Asia marts steady

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    Indonesia’s stock and currency markets touched multi-month lows on Friday as fresh COVID-19 restrictions in Jakarta ate into hopes of an economic recovery, while overnight selling on Wall Street kept sentiment across Asia subdued.

    Jakarta’s main index rose 2 percent, after dropping nearly 3 percent early in the day, but was still on course for a weekly fall of around 5 percent that would be its worst performance since March.

    The rupiah, the region’s worst hit currency this year, slipped 0.4 percent and was heading for its biggest weekly loss in a month.

    Ahead of the open, Bank Indonesia said again it would intervene in the spot market to stabilize the rupiah, which backs one of Asia’s most popular bond markets for foreign investors.

    Even with the spate of interventions in recent days, the currency has dropped 2 percent in the two weeks since investors were taken aback by a parliamentary panel’s recommendations for changes to the central bank.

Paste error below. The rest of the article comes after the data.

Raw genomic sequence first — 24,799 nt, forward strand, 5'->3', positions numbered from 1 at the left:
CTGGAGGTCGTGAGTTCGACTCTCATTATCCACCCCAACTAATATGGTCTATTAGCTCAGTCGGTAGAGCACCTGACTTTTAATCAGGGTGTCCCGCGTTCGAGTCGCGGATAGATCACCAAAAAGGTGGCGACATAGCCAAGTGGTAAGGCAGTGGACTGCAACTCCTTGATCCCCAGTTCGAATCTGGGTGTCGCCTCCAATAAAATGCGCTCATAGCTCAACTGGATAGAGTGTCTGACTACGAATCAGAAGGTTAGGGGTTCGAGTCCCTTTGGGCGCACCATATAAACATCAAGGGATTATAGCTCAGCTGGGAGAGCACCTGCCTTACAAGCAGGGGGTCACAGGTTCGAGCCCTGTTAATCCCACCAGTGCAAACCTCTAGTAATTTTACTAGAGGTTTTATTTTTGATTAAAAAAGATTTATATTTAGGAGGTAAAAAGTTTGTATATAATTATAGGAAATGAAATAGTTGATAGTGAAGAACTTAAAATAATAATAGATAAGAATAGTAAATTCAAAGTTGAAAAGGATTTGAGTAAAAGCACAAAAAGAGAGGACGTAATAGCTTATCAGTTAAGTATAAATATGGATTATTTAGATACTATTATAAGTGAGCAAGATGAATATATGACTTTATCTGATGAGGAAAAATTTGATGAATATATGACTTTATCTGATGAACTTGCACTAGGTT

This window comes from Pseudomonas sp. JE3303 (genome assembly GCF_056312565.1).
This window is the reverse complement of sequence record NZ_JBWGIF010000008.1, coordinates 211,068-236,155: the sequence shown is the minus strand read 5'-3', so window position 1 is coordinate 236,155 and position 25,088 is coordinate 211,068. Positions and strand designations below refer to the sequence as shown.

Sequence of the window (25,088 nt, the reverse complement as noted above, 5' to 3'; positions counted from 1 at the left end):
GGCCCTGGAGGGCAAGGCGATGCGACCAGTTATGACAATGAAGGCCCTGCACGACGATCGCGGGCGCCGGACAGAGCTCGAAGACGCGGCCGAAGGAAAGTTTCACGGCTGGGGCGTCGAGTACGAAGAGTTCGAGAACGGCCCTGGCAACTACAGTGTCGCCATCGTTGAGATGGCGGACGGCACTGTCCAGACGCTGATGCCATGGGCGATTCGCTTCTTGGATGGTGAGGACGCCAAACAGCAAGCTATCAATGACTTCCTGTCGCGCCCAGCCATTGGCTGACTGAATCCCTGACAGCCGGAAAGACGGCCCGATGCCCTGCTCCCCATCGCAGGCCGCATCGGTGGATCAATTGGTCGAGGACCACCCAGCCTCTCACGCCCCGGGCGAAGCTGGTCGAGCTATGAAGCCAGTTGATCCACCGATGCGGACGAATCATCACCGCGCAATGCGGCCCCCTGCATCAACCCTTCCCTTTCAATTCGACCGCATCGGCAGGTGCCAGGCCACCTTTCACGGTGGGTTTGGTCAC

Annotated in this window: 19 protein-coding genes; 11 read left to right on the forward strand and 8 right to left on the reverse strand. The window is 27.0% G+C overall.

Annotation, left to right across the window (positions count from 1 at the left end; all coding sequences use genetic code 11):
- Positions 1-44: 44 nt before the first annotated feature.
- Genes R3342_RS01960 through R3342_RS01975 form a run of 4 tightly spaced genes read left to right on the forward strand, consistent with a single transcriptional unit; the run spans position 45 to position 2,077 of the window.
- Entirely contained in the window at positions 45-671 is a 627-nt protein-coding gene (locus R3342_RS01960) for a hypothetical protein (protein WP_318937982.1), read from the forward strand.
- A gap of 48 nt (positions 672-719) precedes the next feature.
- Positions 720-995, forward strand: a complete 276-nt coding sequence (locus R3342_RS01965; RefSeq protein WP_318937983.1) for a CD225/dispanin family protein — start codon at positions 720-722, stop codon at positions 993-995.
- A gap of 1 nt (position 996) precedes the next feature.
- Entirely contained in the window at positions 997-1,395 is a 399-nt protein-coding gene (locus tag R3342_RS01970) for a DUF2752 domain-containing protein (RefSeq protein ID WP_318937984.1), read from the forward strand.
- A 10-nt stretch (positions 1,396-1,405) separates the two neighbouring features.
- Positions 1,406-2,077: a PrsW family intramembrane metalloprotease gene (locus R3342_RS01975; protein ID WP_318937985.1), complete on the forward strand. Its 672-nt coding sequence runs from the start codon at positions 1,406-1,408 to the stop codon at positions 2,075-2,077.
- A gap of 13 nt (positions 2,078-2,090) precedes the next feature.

Investors fear the proposed changes could reduce the central bank’s independence at a time when the economy is struggling with rising COVID-19 cases with a fresh lockdown in Jakarta from Monday threatening to add further harm to its economy.

    “Foreign investors were already concerned about proposed changes to the central bank law that could erode Bank Indonesia’s independence,” said Khoon Goh, ANZ’s head of Asia research.

    “Now with the capital heading into lockdown, Indonesia’s economic recovery is in doubt and this will see further investor caution, likely leading to near-term outflows.”

    Equity markets in the rest of emerging Asia found their footing late in the day as Shanghai shares rose, with Manila .PSI up 1 percent and stocks in Seoul erasing losses to trade flat.

    However, renewed selling of high-valued US tech stocks overnight kept investors uneasy.

    “With risk sentiment edgy, investors are likely to remain on the sidelines heading into the weekend,” said Edward Ng, an Asian fixed income portfolio manager at Nikko Asset Management in Singapore. — Reuters